Mankind: Versions & Perversions
Exhibition Curated by Edward Lucie-Smith
Artwork © FRANK GABRIEL
Opening: Friday, April 3, 2009, 8:00 - 11:00 PM
Introduction by Edward Lucie-Smith and signing of the new
Tom of Finland XXL - Book (Taschenverlag)
Gianluca Chiodi (Milan), Tobias A. Feltus (Edinburgh),
Robert Flynt (New York),
Frank Gabriel (The Hague), Edward Lucie-Smith (London), Roberto Rincon
Vladimir Tatarevic (Belgrade), Marc Wayland (London), Jonathan Webb (Paris),
and Dimitris Yeros (Athens).
This selection of male imagery is an attempt to break through some
of the stereotypes that now characterize this particular photographic
genre. On the one hand, photographs of the nude or near nude male
are thought of as controversial, because of their homoerotic content,
which contravenes social norms in many cultures. On the other hand,
they are avant-garde in a fashion that doesn’t usually apply
to female nudes. The latter tend to annoy entrenched feminists,
who see them as proof of the theory of the ‘controlling gaze’
– proof of the way in which male scopophilia demeans women.
The rest of the world simply tends to think of them as kitsch, which
is to say as images that may indeed provide erotic stimulation,
but which have little or no presence as artistically intended object.
The link between erotic representation and the idea of avant-gardism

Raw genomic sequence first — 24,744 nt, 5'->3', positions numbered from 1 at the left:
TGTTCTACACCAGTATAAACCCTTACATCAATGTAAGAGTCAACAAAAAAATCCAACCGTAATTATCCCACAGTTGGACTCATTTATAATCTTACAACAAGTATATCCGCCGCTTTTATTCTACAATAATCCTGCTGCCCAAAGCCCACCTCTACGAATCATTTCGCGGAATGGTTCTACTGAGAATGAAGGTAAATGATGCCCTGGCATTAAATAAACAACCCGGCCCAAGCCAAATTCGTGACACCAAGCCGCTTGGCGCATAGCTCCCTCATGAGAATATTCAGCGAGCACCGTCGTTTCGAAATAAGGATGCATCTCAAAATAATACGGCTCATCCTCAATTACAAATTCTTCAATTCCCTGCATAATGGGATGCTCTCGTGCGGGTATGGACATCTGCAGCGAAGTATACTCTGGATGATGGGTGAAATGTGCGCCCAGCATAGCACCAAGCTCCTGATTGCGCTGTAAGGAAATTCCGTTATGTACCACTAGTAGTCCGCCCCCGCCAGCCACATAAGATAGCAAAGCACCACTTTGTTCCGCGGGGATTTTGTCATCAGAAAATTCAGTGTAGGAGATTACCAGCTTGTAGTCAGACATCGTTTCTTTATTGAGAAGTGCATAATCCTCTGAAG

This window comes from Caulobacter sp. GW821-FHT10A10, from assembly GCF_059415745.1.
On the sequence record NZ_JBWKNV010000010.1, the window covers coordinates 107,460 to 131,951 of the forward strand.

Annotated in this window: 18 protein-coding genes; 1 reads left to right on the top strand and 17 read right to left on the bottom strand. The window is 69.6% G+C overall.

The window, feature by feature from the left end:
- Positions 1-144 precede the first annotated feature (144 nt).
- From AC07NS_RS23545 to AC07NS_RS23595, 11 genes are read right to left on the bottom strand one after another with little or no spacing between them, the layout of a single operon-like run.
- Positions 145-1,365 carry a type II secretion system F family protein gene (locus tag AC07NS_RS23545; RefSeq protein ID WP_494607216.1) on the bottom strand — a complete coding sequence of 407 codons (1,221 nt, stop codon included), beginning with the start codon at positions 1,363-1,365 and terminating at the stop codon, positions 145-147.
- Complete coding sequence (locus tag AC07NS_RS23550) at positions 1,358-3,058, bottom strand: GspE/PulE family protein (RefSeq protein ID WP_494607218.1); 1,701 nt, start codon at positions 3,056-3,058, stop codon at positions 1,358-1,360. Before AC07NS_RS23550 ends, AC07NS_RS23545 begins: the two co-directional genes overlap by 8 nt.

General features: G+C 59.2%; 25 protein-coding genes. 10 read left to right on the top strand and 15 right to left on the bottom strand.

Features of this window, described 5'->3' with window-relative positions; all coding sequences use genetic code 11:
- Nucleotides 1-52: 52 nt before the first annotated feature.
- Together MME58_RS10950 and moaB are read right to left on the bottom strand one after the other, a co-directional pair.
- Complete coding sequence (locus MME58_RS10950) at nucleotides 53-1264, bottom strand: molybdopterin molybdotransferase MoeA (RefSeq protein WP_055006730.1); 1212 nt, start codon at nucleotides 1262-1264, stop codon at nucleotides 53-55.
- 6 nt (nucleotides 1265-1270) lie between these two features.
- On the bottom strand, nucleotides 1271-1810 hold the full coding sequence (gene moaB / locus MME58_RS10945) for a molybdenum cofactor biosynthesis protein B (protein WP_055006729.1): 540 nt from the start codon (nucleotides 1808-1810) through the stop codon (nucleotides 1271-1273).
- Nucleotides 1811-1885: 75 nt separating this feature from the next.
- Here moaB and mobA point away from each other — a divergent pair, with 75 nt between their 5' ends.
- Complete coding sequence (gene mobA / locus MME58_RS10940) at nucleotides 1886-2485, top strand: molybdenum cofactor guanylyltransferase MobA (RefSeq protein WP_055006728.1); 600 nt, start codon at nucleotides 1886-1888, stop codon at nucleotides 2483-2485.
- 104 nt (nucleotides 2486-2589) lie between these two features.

is of course a long established one. Erotic content tends to guarantee
the bold, controversial nature of images that, without this, would
seem tamely unexceptional. In other words, eroticism is the easy
route to shock, and shock and artistic experimentation are now,
at least in the minds of the general public, inseparably joined.
Additionally, where nudes are concerned, naked males have somehow
achieved a position of artistic if not social respectability that
is now for some reason denied to females.
The present, extremely international anthology of photographic images
of the male uses an extremely wide variety of techniques, and shows
how far the term ‘photography’ can now be stretched.
It also demonstrates very different approaches, on the part of individual
photographers, to the same subject matter. Human bodies have been
a central theme for art, and particular for western art, since the
time of the Greeks and the Romans. And for long periods, it was
the male body that preponderated, while representation of women,
clothed or naked, took a very secondary place. This show is intended
to interrogate that tradition, and also to revive it. If anything
in it can be regarded as truly avant-garde, that is an accident
of history. Indeed, if there is anything revolutionary about it,
this can be found in the way it questions many clichés about
the nature of artistic innovation.
Gallery Hours: Tuesday
- Friday, Noon - 8:00 PM · Saturday, Noon
- 6:00 PM.
Eisenacher Str. 6, 10777 Berlin, Germany · Map